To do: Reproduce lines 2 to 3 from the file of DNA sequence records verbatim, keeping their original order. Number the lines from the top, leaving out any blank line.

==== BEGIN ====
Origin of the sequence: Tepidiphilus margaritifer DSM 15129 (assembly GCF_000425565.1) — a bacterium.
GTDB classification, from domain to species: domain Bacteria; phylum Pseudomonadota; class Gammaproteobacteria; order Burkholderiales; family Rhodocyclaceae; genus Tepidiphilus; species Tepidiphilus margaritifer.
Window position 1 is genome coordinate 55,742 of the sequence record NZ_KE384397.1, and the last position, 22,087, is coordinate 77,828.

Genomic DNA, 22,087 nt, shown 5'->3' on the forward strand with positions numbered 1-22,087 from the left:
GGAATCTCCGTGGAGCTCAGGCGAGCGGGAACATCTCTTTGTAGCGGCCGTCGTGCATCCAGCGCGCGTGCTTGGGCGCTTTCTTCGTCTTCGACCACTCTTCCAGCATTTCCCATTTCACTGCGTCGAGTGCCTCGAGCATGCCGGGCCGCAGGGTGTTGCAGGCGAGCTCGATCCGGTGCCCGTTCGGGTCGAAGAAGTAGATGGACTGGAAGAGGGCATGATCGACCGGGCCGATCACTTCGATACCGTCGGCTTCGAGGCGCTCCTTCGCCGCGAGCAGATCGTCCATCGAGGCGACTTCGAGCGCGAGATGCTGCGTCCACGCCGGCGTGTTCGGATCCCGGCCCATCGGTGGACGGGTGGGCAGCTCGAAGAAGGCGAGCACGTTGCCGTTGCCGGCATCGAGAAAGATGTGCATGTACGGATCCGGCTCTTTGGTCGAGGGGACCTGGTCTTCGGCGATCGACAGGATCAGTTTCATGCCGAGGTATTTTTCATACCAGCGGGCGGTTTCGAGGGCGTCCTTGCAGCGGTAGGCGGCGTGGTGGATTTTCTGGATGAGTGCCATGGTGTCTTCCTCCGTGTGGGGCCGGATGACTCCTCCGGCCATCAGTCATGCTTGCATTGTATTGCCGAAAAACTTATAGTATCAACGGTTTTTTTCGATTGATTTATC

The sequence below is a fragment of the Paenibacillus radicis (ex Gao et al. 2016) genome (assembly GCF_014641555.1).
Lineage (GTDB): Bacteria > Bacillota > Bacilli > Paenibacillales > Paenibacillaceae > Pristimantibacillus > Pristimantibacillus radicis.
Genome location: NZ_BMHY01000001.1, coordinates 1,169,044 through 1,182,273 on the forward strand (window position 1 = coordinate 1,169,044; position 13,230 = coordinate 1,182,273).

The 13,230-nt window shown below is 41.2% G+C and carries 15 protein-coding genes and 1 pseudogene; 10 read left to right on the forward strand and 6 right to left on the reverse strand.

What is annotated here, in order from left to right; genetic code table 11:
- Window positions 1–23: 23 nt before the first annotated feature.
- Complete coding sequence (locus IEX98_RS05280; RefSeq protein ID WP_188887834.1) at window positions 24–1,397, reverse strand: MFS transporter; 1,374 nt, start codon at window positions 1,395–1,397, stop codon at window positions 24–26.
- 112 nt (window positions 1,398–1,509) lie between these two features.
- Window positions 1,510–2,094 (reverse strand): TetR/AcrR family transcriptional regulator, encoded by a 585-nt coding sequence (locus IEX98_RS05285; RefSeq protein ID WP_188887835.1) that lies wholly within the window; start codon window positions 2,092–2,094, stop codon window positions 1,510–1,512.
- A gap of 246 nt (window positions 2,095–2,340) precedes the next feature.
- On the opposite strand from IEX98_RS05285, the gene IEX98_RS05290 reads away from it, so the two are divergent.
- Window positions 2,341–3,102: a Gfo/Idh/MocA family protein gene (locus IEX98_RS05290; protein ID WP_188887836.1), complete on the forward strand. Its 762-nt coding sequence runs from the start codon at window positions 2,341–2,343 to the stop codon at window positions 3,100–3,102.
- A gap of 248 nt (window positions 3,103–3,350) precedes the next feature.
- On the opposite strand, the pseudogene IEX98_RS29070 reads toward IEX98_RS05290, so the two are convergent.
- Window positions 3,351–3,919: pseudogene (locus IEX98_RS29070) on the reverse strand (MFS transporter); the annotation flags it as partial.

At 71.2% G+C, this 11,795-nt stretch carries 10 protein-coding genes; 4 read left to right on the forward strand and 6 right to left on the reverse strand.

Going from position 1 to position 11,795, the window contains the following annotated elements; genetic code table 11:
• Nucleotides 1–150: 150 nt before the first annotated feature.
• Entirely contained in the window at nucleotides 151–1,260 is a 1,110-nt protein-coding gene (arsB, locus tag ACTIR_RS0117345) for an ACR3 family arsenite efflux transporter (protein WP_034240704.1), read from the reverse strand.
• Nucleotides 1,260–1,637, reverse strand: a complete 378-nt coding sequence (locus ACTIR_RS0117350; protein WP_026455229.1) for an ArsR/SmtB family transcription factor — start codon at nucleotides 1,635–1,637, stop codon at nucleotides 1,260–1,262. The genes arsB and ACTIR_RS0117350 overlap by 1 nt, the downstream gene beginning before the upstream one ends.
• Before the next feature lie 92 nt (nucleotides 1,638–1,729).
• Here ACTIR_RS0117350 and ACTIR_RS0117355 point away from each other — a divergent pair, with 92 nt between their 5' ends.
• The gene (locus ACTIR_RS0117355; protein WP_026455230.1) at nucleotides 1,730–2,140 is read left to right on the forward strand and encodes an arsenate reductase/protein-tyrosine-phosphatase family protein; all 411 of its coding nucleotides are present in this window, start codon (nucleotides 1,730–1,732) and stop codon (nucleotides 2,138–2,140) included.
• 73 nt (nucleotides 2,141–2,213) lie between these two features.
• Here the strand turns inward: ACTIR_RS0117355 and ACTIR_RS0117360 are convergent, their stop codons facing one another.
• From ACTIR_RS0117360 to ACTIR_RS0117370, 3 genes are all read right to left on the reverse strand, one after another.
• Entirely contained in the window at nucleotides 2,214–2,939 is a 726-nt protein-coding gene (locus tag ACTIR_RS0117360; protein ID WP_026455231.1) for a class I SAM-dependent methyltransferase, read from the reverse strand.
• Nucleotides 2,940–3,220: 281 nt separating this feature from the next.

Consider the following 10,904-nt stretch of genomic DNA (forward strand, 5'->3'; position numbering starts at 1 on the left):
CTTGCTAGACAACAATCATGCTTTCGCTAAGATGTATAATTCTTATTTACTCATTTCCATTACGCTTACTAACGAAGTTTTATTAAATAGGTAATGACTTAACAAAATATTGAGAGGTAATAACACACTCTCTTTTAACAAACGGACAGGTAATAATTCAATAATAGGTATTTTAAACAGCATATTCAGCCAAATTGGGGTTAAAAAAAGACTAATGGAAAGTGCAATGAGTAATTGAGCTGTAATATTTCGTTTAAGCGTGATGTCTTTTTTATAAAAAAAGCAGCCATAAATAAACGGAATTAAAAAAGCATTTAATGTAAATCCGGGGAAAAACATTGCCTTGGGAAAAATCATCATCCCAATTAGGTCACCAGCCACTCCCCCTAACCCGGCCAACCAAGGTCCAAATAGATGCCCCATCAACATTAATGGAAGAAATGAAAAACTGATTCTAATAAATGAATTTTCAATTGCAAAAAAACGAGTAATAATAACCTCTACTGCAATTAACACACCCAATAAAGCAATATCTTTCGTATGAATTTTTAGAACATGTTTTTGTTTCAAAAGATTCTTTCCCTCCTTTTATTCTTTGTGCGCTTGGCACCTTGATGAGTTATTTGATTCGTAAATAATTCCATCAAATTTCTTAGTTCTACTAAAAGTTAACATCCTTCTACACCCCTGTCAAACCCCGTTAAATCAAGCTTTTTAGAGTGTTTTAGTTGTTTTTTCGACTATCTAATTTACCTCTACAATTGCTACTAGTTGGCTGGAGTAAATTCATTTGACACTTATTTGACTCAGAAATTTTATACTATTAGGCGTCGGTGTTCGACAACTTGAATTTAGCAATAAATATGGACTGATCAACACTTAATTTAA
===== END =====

GTDB classification, from domain to species: domain Bacteria; phylum Pseudomonadota; class Gammaproteobacteria; order Burkholderiales; family Rhodocyclaceae; genus Tepidiphilus; species Tepidiphilus margaritifer.
Window position 1 is genome coordinate 55,742 of the sequence record NZ_KE384397.1, and the last position, 22,087, is coordinate 77,828.